Victor Muller, the Dutch entrepreneur whose small firm purchased Saab from GM personally appeared in the Vanersborg District Court, in southwestern Sweden, this morning to hand in the bankruptcy papers. The move came days after Saab had won one last reprieve, the court firing the original administrator and giving the automaker a chance to come up with a workable deal with the Chinese automaker Zhejiang Youngman Lotus, which had offered to purchase Saab outright.
It is up to the courts to now decide what to do with Saab's assets, and though there remains some hope they could be purchased in their entirety it is uncertain whether the now-bankrupt maker has much to offer anyone else in the industry. While its headquarters factory in Trollhattan, Sweden is considered one of the Continent's more modern there is already a glut of capacity and many manufacturers are looking ways to cut production rather than add to it.
While Muller didn't speak with the media, a statement from Saab suggested that General Motors was to blame for the company's final collapse. GM had notified Saab that it would not approve a sale to the Chinese.
"Saab's various new alternative proposals are not meaningfully different from what was originally proposed to General Motors and rejected," said GM spokesman Jim Cain. "Each proposal results either directly or indirectly in the transfer of control and/or ownership of the company in a manner that would be detrimental to GM and its shareholders. As such, GM cannot support any of these proposed alternatives."
The U.S. maker emerged from bankruptcy is mid-2009 agreeing to shutter or sell four of its eight North American brands. By the end of that year it had dismissed the Saab board and was in the process of closing the company down when Muller, through what was then known as Spyker Cars, made a last-minute offer GM eventually accepted.
But Saab tumbled into financial disarray early this year, forcing Muller and Spyker – newly renamed Swedish Automobile – to seek new investors. A series of deals fell through, including one with the Russian oligarch Vladimir Antonov, a one-time partner of Muller's. With no major U.S., European, Japanese or Korean automaker interested in helping out, Saab turned to the Chinese.
A series of initial offers either fell through or were delayed by China's regulators, however. By last week, Saab seemed to have only one option left, the ambitious Chinese automaker Zhejiang Lotus Youngman offering limited funding while a complete acquisition was negotiated.
But GM reiterated its position that it would not support a Chinese takeover. Such a move would threaten the U.S. maker's own presence in the booming Asian nation – and would do so using GM's own technology, since it continued to provide the powertrains for most Saab products and even manufactured Saab's new 9-4X crossover at a plant in Mexico.
As a result of GM's position, "Youngman informed Saab Automobile that the funding to continue and complete the reorganization of Saab Automobile could not be concluded," said the Saab statement.
"The Board of Saab Automobile subsequently decided that the company without further funding will be insolvent and that filing bankruptcy is in the best interests of its creditors," the maker added. "It is expected that the Court will approve of the filing and appoint receivers for Saab Automobile very shortly."
An executive with Youngman told the Associated Press that the Chinese company had continued to seek a solution, holding a conversation with Muller and his associates as late as 1 AM this morning, though in the end there appeared to be no alternative but bankruptcy.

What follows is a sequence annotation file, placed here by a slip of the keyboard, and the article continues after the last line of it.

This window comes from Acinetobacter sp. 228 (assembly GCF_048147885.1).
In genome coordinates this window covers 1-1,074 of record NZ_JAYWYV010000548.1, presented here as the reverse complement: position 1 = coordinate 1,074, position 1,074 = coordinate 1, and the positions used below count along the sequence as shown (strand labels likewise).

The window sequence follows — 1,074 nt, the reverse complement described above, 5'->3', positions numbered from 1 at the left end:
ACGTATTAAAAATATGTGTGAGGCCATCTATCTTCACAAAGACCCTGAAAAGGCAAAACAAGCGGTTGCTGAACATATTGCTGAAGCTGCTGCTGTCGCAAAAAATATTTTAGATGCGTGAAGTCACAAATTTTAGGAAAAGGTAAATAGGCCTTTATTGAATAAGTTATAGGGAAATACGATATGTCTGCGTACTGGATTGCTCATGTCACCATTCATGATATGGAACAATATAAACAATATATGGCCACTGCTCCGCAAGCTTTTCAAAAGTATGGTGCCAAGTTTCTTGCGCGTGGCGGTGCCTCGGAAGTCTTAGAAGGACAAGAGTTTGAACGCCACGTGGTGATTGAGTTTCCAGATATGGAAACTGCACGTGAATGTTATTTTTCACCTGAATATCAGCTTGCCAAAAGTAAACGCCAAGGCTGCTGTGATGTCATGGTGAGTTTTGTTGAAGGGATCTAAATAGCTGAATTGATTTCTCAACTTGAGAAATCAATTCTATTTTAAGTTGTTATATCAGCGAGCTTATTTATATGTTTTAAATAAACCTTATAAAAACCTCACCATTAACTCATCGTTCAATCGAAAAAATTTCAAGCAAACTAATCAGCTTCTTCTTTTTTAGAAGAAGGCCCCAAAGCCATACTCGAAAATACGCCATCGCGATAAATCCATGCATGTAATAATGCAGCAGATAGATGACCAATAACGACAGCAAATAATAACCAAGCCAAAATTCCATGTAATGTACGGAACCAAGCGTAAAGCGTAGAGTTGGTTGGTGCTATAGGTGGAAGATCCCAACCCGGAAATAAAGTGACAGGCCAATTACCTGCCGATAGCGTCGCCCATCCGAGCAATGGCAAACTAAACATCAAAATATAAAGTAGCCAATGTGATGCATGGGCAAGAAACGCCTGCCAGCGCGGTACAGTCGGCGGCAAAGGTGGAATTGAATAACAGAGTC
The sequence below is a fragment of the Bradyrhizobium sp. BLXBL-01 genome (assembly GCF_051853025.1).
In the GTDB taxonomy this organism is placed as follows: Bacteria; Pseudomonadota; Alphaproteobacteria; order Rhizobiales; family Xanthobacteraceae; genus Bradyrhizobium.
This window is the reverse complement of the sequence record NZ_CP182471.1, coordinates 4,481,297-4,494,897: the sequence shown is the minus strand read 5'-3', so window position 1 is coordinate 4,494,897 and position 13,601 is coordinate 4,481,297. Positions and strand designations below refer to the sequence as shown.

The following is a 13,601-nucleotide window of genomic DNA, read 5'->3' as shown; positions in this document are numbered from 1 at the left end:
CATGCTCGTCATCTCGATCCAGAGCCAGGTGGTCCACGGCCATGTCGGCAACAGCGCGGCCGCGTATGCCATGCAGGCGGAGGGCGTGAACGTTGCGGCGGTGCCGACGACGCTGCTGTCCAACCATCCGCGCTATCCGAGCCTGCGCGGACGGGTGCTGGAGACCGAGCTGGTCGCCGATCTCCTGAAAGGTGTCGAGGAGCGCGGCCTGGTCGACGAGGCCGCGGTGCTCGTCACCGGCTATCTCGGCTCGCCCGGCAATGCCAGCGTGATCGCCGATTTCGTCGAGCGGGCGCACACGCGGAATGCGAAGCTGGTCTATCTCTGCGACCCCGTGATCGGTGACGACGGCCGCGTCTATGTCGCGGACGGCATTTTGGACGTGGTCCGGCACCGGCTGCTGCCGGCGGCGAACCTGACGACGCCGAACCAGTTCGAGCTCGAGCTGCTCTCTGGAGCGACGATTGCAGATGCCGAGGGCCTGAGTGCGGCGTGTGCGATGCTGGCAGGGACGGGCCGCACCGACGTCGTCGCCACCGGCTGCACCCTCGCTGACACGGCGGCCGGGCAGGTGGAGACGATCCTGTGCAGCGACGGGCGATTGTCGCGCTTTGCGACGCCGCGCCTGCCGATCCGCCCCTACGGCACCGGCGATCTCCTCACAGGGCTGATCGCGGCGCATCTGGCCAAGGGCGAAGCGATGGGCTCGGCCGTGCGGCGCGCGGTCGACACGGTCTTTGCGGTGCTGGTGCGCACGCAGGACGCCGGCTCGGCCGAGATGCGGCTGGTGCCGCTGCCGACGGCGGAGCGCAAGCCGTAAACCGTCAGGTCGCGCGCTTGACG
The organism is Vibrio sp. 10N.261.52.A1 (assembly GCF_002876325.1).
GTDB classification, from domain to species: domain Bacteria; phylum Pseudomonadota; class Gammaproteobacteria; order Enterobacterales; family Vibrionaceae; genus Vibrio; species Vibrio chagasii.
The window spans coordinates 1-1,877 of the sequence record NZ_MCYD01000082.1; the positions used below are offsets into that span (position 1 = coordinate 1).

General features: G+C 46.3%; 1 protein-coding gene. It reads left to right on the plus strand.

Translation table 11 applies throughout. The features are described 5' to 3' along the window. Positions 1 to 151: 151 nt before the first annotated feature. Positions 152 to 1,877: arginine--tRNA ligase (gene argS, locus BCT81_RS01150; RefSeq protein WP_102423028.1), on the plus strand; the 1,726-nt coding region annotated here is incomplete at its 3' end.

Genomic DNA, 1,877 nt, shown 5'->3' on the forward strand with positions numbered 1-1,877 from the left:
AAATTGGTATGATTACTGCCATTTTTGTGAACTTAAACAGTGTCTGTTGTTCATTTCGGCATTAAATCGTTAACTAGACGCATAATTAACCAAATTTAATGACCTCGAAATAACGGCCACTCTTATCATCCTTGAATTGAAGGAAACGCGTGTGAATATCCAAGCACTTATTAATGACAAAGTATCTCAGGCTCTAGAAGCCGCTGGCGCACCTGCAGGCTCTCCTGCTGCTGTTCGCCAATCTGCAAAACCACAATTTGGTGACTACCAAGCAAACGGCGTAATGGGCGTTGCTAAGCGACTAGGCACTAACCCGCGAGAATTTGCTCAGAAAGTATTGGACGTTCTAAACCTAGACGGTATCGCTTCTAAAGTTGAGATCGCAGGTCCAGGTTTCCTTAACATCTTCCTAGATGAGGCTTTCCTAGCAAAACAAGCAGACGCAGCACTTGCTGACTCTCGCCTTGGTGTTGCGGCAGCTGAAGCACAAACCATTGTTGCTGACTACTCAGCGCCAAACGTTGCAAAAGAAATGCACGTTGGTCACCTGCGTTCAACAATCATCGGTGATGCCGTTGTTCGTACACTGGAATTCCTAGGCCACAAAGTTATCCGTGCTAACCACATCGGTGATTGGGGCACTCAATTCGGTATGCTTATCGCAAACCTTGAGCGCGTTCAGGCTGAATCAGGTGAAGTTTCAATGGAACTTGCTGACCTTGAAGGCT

The announcement comes just days after it appeared Saab won its latest reprieve. The maker has been operating under a court-appointed guardian since September, as part of a process designed to let it clear up its finances. Saab officials were supposed to appear in court on the 15th to deal with a recommendation by its administrator that the company be forced into bankruptcy. But, instead, administrator Guy Lofalk was relieved of his duties and the courts delayed the hearing, Saab finally expecting to get a cash infusion from China's Youngman.
Saab's Swedish parent, SWAN, is writing off its entire investment and does not expect to receive anything from a sale of the Swedish maker's assets.
It is unclear precisely how much Saab owes to workers, parts companies, bankers and investors, but it had already run up significant debt to its suppliers by last March when several decided to boycott the maker, bringing production at the Trollhattan plant to a halt.
Production briefly continued on the 9-4X but GM held up the 2012 model waiting to see if Saab would come up with an acceptable survival plan.
But it made it clear that Chinese ownership was out of the question.
Originally founded by a group of Swedish aircraft engineers looking for other options as World War II drew to an end, Saab has had a long-running reputation for building "quirky" and unusual products. But it has been struggling for survival almost since it was founded.
GM acquired a 50% stake in 1989 then took full ownership in 2000. But it never was able to build up demand to the point that Saab could justify the investment in resources. Production peaked at 133,000 in 2006, but fell to just 93,000 in 2008, just before the maker was forced into bankruptcy.
While the Saab factory was considered one of the most modern in the GM global manufacturing system it seems doubtful to most observers that a buyer will be found. Europe is already awash with excess production capacity and the factory operates far from the Continent's main auto supply network. Add the high cost of doing business in Sweden and it may quickly become a relic of past hopes lost in today's bankruptcy filing.